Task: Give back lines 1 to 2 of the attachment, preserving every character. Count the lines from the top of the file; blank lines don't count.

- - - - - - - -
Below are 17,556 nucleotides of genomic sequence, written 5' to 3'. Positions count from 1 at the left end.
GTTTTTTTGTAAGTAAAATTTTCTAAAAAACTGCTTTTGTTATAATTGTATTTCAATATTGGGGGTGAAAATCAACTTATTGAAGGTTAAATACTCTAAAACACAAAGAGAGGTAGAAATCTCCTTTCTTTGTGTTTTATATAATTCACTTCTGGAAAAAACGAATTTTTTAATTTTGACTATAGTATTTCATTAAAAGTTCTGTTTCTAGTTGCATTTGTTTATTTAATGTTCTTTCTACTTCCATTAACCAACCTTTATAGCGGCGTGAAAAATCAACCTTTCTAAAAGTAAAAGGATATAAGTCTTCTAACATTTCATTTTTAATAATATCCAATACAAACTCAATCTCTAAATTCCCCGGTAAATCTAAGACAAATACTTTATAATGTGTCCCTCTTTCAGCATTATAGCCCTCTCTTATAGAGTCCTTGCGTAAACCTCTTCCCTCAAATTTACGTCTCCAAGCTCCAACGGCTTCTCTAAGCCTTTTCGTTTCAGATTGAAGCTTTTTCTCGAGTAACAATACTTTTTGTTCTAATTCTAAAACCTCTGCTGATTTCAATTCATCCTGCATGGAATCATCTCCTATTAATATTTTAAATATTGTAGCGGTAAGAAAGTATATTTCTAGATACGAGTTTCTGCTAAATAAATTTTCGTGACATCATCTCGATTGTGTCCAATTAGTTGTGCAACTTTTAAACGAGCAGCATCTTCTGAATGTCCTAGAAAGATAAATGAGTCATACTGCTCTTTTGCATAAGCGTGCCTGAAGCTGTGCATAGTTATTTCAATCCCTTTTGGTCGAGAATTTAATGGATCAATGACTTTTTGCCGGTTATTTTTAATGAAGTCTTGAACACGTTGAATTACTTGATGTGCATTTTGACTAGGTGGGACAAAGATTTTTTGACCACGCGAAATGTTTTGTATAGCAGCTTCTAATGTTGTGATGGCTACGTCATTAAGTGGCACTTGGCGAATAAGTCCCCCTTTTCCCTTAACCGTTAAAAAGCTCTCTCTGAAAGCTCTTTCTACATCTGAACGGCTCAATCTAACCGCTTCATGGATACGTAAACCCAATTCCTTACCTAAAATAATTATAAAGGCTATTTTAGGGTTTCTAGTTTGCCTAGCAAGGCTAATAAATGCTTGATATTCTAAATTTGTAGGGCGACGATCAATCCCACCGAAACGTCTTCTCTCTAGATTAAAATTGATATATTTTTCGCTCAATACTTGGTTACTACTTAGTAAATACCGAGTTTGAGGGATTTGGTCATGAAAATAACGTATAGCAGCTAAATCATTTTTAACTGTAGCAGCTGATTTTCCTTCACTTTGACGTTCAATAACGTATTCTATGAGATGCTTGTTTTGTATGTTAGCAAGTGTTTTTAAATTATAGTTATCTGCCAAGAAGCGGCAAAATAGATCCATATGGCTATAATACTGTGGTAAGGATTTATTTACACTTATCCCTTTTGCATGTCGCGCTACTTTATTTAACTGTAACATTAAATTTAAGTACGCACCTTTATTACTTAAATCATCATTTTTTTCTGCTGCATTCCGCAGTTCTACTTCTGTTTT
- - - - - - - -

Below are 17,556 nucleotides of genomic sequence, written 5' to 3'. Positions count from 1 at the left end.
GTTTTTTTGTAAGTAAAATTTTCTAAAAAACTGCTTTTGTTATAATTGTATTTCAATATTGGGGGTGAAAATCAACTTATTGAAGGTTAAATACTCTAAAACACAAAGAGAGGTAGAAATCTCCTTTCTTTGTGTTTTATATAATTCACTTCTGGAAAAAACGAATTTTTTAATTTTGACTATAGTATTTCATTAAAAGTTCTGTTTCTAGTTGCATTTGTTTATTTAATGTTCTTTCTACTTCCATTAACCAACCTTTATAGCGGCGTGAAAAATCAACCTTTCTAAAAGTAAAAGGATATAAGTCTTCTAACATTTCATTTTTAATAATATCCAATACAAACTCAATCTCTAAATTCCCCGGTAAATCTAAGACAAATACTTTATAATGTGTCCCTCTTTCAGCATTATAGCCCTCTCTTATAGAGTCCTTGCGTAAACCTCTTCCCTCAAATTTACGTCTCCAAGCTCCAACGGCTTCTCTAAGCCTTTTCGTTTCAGATTGAAGCTTTTTCTCGAGTAACAATACTTTTTGTTCTAATTCTAAAACCTCTGCTGATTTCAATTCATCCTGCATGGAATCATCTCCTATTAATATTTTAAATATTGTAGCGGTAAGAAAGTATATTTCTAGATACGAGTTTCTGCTAAATAAATTTTCGTGACATCATCTCGATTGTGTCCAATTAGTTGTGCAACTTTTAAACGAGCAGCATCTTCTGAATGTCCTAGAAAGATAAATGAGTCATACTGCTCTTTTGCATAAGCGTGCCTGAAGCTGTGCATAGTTATTTCAATCCCTTTTGGTCGAGAATTTAATGGATCAATGACTTTTTGCCGGTTATTTTTAATGAAGTCTTGAACACGTTGAATTACTTGATGTGCATTTTGACTAGGTGGGACAAAGATTTTTTGACCACGCGAAATGTTTTGTATAGCAGCTTCTAATGTTGTGATGGCTACGTCATTAAGTGGCACTTGGCGAATAAGTCCCCCTTTTCCCTTAACCGTTAAAAAGCTCTCTCTGAAAGCTCTTTCTACATCTGAACGGCTCAATCTAACCGCTTCATGGATACGTAAACCCAATTCCTTACCTAAAATAATTATAAAGGCTATTTTAGGGTTTCTAGTTTGCCTAGCAAGGCTAATAAATGCTTGATATTCTAAATTTGTAGGGCGACGATCAATCCCACCGAAACGTCTTCTCTCTAGATTAAAATTGATATATTTTTCGCTCAATACTTGGTTACTACTTAGTAAATACCGAGTTTGAGGGATTTGGTCATGAAAATAACGTATAGCAGCTAAATCATTTTTAACTGTAGCAGCTGATTTTCCTTCACTTTGACGTTCAATAACGTATTCTATGAGATGCTTGTTTTGTATGTTAGCAAGTGTTTTTAAATTATAGTTATCTGCCAAGAAGCGGCAAAATAGATCCATATGGCTATAATACTGTGGTAAGGATTTATTTACACTTATCCCTTTTGCATGTCGCGCTACTTTATTTAACTGTAACATTAAATTTAAGTACGCACCTTTATTACTTAAATCATCATTTTTTTCTGCTGCATTCCGCAGTTCTACTTCTGTTTT